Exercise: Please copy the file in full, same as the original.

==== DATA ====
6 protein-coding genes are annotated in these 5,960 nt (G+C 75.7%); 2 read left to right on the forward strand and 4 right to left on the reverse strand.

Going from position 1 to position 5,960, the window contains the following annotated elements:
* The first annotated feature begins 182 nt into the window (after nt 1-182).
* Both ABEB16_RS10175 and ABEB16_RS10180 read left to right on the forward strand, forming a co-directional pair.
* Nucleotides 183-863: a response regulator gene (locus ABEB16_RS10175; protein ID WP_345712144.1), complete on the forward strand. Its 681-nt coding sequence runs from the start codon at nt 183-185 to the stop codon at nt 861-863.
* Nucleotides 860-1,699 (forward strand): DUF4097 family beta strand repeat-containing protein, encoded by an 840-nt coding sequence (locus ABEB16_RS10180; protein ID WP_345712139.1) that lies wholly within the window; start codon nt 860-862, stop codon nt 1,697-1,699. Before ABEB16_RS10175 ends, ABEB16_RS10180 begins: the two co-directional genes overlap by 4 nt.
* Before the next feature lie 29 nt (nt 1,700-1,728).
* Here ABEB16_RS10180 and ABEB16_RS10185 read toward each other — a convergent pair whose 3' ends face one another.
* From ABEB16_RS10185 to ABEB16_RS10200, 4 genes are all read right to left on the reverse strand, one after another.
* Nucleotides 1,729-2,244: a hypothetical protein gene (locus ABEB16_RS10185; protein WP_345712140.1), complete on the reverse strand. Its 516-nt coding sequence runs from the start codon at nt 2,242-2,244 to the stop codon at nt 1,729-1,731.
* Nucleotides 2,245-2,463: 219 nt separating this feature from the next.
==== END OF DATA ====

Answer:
6 protein-coding genes are annotated in these 5,960 nt (G+C 75.7%); 2 read left to right on the forward strand and 4 right to left on the reverse strand.

Going from position 1 to position 5,960, the window contains the following annotated elements:
* The first annotated feature begins 182 nt into the window (after nt 1-182).
* Both ABEB16_RS10175 and ABEB16_RS10180 read left to right on the forward strand, forming a co-directional pair.
* Nucleotides 183-863: a response regulator gene (locus ABEB16_RS10175; protein ID WP_345712144.1), complete on the forward strand. Its 681-nt coding sequence runs from the start codon at nt 183-185 to the stop codon at nt 861-863.
* Nucleotides 860-1,699 (forward strand): DUF4097 family beta strand repeat-containing protein, encoded by an 840-nt coding sequence (locus ABEB16_RS10180; protein ID WP_345712139.1) that lies wholly within the window; start codon nt 860-862, stop codon nt 1,697-1,699. Before ABEB16_RS10175 ends, ABEB16_RS10180 begins: the two co-directional genes overlap by 4 nt.
* Before the next feature lie 29 nt (nt 1,700-1,728).
* Here ABEB16_RS10180 and ABEB16_RS10185 read toward each other — a convergent pair whose 3' ends face one another.
* From ABEB16_RS10185 to ABEB16_RS10200, 4 genes are all read right to left on the reverse strand, one after another.
* Nucleotides 1,729-2,244: a hypothetical protein gene (locus ABEB16_RS10185; protein WP_345712140.1), complete on the reverse strand. Its 516-nt coding sequence runs from the start codon at nt 2,242-2,244 to the stop codon at nt 1,729-1,731.
* Nucleotides 2,245-2,463: 219 nt separating this feature from the next.